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Brands Go Direct to Tech

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Can weeklong trips to Silicon Valley teach old-school marketers new digital tricks?

Colgate-Palmolive, Bacardi, Unilever and Coca-Cola—which have built their global brands largely on the back of traditional advertising platforms—are hoping that they can.

The treks, which involve groups of 20-40 from each company, are arranged by Michael Kassan (pictured), CEO of Los Angeles media consultancy MediaLink and a slick operator who never met a conference panel he couldn’t moderate. The marketers visit Google, Facebook, Apple, Twitter, Microsoft, Amazon and Yahoo in search of digital solutions to marketing problems—a clear acknowledgement that today’s digitally savvy consumers are forcing the hands of brands that continue to spend the bulk of their marketing dollars on traditional advertising.

Implied in these tours is skepticism about the depth of digital knowledge and capabilities at ad agencies. Yes, many shops have hired digital gurus, but marketers wonder if these creatives actually know the technology well enough—and are leading edge enough—to move quickly from concept to execution.

A former media agency leader with clients in both the technology and marketing worlds, Kassan books and curates the trips, which cost each marketer hundreds of thousands of dollars and feature group meetings that last three hours each. Brands bring a variety of top-level executives, including CMOs, CEOs and division chiefs.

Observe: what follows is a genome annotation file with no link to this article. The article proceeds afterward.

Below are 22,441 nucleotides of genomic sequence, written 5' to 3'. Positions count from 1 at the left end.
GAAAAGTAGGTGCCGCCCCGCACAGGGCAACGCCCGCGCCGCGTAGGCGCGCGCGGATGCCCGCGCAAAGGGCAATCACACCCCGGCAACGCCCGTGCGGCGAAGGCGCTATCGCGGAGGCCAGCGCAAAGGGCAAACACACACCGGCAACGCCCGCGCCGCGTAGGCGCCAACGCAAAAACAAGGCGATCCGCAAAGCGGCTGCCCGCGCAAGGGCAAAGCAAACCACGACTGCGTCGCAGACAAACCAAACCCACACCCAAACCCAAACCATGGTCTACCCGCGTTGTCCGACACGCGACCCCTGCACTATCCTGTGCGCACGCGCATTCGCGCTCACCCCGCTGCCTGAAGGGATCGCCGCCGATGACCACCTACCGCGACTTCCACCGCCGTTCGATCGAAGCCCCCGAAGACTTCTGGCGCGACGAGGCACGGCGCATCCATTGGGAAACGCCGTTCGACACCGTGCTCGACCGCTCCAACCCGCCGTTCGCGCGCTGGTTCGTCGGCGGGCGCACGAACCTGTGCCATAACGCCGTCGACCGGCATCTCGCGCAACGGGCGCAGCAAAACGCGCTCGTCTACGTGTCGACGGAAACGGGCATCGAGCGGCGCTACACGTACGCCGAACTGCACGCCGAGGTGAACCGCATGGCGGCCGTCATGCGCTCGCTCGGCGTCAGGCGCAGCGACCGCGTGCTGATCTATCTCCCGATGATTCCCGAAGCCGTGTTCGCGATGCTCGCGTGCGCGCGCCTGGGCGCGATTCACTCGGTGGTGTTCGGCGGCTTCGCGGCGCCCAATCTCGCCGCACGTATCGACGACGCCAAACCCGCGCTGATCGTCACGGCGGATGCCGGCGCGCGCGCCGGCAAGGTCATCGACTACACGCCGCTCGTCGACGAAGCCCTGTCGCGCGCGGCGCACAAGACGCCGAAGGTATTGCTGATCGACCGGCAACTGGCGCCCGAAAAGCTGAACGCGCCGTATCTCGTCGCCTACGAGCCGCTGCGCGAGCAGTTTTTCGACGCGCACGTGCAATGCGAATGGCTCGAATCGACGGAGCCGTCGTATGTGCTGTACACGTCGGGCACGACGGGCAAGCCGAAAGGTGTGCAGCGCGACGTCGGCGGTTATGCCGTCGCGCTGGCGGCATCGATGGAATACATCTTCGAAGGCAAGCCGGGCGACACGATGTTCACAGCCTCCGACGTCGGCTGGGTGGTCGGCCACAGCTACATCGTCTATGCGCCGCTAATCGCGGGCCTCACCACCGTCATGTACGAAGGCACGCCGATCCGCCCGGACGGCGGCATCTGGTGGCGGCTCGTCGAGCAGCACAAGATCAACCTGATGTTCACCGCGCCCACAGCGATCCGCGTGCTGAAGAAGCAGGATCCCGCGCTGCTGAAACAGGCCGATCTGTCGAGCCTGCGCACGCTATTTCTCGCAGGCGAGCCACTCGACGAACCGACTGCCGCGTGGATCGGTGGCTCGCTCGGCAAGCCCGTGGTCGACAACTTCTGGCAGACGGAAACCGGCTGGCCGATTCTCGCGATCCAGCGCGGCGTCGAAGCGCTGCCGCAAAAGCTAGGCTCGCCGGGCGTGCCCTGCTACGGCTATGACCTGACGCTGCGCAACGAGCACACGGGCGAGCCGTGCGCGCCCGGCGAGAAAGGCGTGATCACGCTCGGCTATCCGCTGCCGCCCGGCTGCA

Unilever, which went first in May 2010, took a group of 20 that included CMO Keith Weed and president of global foods, home and personal care Mike Polk. “The catalyst for going was the broad recognition that we need to stay on the leading edge,” Polk said. “We have had an extraordinarily high payback on the investment in that time.”

During the trip, according to Polk, Unilever inked a deal to become a charter advertiser on Apple’s iAd platform and laid the foundation for a partnership with Facebook. Since then, he added, the company’s category leaders have used digital channels in a “more detailed and informed way.”

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